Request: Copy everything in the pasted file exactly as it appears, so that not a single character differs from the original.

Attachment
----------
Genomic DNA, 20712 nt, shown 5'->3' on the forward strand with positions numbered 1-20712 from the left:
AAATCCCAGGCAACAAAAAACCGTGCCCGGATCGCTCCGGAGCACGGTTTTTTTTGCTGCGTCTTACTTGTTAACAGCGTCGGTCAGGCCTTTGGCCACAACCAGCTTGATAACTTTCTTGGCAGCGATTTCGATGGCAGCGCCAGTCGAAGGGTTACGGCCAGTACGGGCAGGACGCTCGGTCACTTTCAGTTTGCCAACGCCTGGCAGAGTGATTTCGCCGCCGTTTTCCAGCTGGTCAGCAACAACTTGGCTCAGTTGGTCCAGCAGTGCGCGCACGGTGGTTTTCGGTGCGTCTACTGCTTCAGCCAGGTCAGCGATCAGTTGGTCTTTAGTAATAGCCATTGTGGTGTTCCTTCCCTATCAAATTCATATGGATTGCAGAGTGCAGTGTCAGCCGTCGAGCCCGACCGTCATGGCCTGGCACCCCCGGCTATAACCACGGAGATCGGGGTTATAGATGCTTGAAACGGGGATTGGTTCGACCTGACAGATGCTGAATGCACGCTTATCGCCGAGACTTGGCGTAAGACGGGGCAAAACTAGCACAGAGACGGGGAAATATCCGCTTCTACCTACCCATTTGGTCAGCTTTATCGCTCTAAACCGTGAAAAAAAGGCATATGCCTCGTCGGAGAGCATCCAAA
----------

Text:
Genomic DNA, 20712 nt, shown 5'->3' on the forward strand with positions numbered 1-20712 from the left:
AAATCCCAGGCAACAAAAAACCGTGCCCGGATCGCTCCGGAGCACGGTTTTTTTTGCTGCGTCTTACTTGTTAACAGCGTCGGTCAGGCCTTTGGCCACAACCAGCTTGATAACTTTCTTGGCAGCGATTTCGATGGCAGCGCCAGTCGAAGGGTTACGGCCAGTACGGGCAGGACGCTCGGTCACTTTCAGTTTGCCAACGCCTGGCAGAGTGATTTCGCCGCCGTTTTCCAGCTGGTCAGCAACAACTTGGCTCAGTTGGTCCAGCAGTGCGCGCACGGTGGTTTTCGGTGCGTCTACTGCTTCAGCCAGGTCAGCGATCAGTTGGTCTTTAGTAATAGCCATTGTGGTGTTCCTTCCCTATCAAATTCATATGGATTGCAGAGTGCAGTGTCAGCCGTCGAGCCCGACCGTCATGGCCTGGCACCCCCGGCTATAACCACGGAGATCGGGGTTATAGATGCTTGAAACGGGGATTGGTTCGACCTGACAGATGCTGAATGCACGCTTATCGCCGAGACTTGGCGTAAGACGGGGCAAAACTAGCACAGAGACGGGGAAATATCCGCTTCTACCTACCCATTTGGTCAGCTTTATCGCTCTAAACCGTGAAAAAAAGGCATATGCCTCGTCGGAGAGCATCCAAA